The UK has welcomed John Wizards with a warm embrace. It's their frst tour outside of South Africa and they are already checking off big items from many musicians' bucket lists: appearing on the Gilles Peterson show as well as playing gigs at Rough Trade and at the very private Boiler Room.
On their eponymous debut record the John Wizards sound was entirely imagined and recorded just by John Withers himself, who pieced it together in his bedroom studio. So it's quite a surprise when this fun, light and playful record is transformed through live band translation into something more humid, and with much more density. An abundance of guitars might give it an indie twist in some moments but melodically and rhythmically it's still strongly rooted in African traditions. At the packed Jazz Cafe in Camden they play all my personal favourites from the album – such as Limpop and iYongwe – before disappearing without a (strongly demanded) encore.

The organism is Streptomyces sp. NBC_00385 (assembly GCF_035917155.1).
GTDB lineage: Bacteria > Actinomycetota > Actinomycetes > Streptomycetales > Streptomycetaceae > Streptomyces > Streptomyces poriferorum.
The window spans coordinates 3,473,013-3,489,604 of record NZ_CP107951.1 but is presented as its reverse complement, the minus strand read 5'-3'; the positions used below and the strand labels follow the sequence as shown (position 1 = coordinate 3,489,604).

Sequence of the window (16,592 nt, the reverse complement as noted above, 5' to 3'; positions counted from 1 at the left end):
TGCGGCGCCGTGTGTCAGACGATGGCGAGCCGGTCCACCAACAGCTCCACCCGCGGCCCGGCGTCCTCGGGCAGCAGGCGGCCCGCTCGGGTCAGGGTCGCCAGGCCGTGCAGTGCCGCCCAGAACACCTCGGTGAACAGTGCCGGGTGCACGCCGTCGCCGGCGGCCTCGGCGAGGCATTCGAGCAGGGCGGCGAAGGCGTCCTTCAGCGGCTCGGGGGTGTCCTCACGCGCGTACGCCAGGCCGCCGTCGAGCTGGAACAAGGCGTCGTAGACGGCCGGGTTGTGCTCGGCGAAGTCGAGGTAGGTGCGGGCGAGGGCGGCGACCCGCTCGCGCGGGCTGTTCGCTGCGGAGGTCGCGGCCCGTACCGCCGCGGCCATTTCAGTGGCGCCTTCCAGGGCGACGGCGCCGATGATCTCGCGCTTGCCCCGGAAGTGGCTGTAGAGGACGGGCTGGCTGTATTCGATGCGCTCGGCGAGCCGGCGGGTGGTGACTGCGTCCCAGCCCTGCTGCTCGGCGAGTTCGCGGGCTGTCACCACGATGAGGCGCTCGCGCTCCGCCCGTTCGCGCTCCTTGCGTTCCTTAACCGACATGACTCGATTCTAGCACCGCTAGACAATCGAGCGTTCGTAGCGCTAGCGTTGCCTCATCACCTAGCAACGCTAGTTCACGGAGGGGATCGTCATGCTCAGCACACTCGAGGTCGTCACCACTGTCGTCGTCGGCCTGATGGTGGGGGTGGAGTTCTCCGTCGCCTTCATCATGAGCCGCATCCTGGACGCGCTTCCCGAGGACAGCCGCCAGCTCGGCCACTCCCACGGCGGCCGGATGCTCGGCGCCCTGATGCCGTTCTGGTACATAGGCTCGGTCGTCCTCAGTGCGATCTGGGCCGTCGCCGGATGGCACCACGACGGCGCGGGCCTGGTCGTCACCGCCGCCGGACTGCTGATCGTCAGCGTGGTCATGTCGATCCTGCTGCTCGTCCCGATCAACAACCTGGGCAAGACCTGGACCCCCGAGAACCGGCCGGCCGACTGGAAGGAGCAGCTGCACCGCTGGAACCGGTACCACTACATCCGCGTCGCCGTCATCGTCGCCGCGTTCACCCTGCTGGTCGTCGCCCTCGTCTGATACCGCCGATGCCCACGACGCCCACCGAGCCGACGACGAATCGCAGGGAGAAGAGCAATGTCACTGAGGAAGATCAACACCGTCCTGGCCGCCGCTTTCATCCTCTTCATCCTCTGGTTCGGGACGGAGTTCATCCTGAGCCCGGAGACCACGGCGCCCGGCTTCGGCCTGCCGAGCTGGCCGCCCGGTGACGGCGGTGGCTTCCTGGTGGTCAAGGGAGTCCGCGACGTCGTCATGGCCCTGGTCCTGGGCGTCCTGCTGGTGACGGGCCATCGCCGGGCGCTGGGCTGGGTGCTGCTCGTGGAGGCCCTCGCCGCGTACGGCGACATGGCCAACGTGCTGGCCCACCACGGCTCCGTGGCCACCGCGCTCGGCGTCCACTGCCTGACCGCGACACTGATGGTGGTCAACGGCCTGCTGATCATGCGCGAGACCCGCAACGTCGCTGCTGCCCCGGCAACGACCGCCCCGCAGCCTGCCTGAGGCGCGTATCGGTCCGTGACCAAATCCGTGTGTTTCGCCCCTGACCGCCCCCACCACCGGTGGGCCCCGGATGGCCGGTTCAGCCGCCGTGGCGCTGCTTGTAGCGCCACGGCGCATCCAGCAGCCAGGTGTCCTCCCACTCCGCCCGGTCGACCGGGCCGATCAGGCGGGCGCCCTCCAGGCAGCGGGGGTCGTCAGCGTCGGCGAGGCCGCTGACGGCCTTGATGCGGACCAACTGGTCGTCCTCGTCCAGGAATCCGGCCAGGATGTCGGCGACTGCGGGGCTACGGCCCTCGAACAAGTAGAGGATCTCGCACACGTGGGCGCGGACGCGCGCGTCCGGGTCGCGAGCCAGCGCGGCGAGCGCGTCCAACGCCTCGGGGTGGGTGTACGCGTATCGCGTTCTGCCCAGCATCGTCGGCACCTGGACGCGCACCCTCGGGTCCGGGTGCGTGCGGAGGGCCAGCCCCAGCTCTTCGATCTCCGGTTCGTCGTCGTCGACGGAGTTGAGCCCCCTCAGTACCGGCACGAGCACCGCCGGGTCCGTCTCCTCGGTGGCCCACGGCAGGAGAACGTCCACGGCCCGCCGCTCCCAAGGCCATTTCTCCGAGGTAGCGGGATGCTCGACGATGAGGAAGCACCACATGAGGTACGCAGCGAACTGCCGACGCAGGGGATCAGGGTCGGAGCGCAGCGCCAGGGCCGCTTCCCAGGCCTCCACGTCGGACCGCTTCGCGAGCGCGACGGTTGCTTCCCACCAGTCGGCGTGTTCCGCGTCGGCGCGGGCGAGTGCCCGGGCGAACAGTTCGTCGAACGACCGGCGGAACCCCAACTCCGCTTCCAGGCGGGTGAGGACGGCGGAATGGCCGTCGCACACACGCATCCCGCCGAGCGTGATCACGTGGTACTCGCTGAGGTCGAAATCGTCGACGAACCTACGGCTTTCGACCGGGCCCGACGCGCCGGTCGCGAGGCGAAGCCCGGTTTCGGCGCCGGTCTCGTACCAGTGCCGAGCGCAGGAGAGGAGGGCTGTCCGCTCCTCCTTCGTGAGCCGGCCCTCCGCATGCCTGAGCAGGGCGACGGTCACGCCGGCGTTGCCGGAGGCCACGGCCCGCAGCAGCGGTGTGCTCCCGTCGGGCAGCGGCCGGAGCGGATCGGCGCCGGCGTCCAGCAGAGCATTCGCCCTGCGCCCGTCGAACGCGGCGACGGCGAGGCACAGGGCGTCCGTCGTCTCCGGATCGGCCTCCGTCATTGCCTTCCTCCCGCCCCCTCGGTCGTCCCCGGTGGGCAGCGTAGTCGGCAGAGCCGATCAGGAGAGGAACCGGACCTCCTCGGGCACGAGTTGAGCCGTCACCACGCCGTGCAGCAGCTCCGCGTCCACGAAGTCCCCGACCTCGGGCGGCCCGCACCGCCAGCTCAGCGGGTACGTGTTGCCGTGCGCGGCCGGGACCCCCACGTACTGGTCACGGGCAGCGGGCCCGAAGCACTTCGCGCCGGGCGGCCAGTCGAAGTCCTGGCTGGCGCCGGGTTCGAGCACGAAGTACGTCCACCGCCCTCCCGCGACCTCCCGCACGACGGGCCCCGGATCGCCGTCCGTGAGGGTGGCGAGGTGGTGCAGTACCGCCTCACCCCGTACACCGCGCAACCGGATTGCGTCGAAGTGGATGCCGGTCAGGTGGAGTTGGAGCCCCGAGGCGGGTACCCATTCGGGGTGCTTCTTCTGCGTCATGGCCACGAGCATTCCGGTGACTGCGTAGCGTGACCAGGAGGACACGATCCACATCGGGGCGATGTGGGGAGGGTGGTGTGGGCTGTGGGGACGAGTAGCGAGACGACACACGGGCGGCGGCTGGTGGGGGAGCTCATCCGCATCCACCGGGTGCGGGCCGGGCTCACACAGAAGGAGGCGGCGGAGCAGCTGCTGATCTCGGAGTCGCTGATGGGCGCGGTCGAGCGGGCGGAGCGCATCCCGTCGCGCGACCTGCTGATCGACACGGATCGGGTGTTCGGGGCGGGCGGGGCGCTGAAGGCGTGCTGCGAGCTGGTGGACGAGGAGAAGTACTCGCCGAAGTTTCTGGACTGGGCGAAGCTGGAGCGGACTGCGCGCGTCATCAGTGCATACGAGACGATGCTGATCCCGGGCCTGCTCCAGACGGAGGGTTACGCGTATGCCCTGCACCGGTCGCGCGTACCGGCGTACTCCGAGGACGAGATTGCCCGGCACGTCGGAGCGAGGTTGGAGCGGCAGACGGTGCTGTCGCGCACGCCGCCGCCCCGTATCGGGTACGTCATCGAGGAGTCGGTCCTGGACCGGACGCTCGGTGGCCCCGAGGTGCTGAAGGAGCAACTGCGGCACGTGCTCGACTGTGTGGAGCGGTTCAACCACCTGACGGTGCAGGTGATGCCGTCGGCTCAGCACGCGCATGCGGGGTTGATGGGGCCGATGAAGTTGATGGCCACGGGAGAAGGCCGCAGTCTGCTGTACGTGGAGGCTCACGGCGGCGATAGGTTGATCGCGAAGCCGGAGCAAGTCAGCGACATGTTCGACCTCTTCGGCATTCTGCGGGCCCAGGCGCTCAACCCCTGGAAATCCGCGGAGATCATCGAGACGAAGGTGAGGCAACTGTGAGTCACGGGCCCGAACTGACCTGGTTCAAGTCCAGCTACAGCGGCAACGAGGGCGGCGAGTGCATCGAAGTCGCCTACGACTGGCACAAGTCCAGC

Owiny Sigoma Band kick off their set as simply as it gets just with nyatiti lyre and drums, before the rest of the group comes on stage and the magnificent kick drum pounds in. Compared to John Wizards their sound is clearer and more tidy, and there is one particular moment of beautiful syncopation which just reaches out and grabs the audience. But not everything is dazzling: a reverb vocal doesn’t really do it for me as a centrepiece, and the sound of nyatiti becomes drowned in other instruments.
Their encore starts with a fun dance lesson and then they get to the last song. Once again, they start out just with the nyatiti lyre and drums before the other instruments join the show and build to a blissful frenzy, and for a while it feels that this could go endlessly.
John Wizards and Owiny Sigoma Band had a chat about African instruments and London vibes ahead of the show for Dummy – read that here.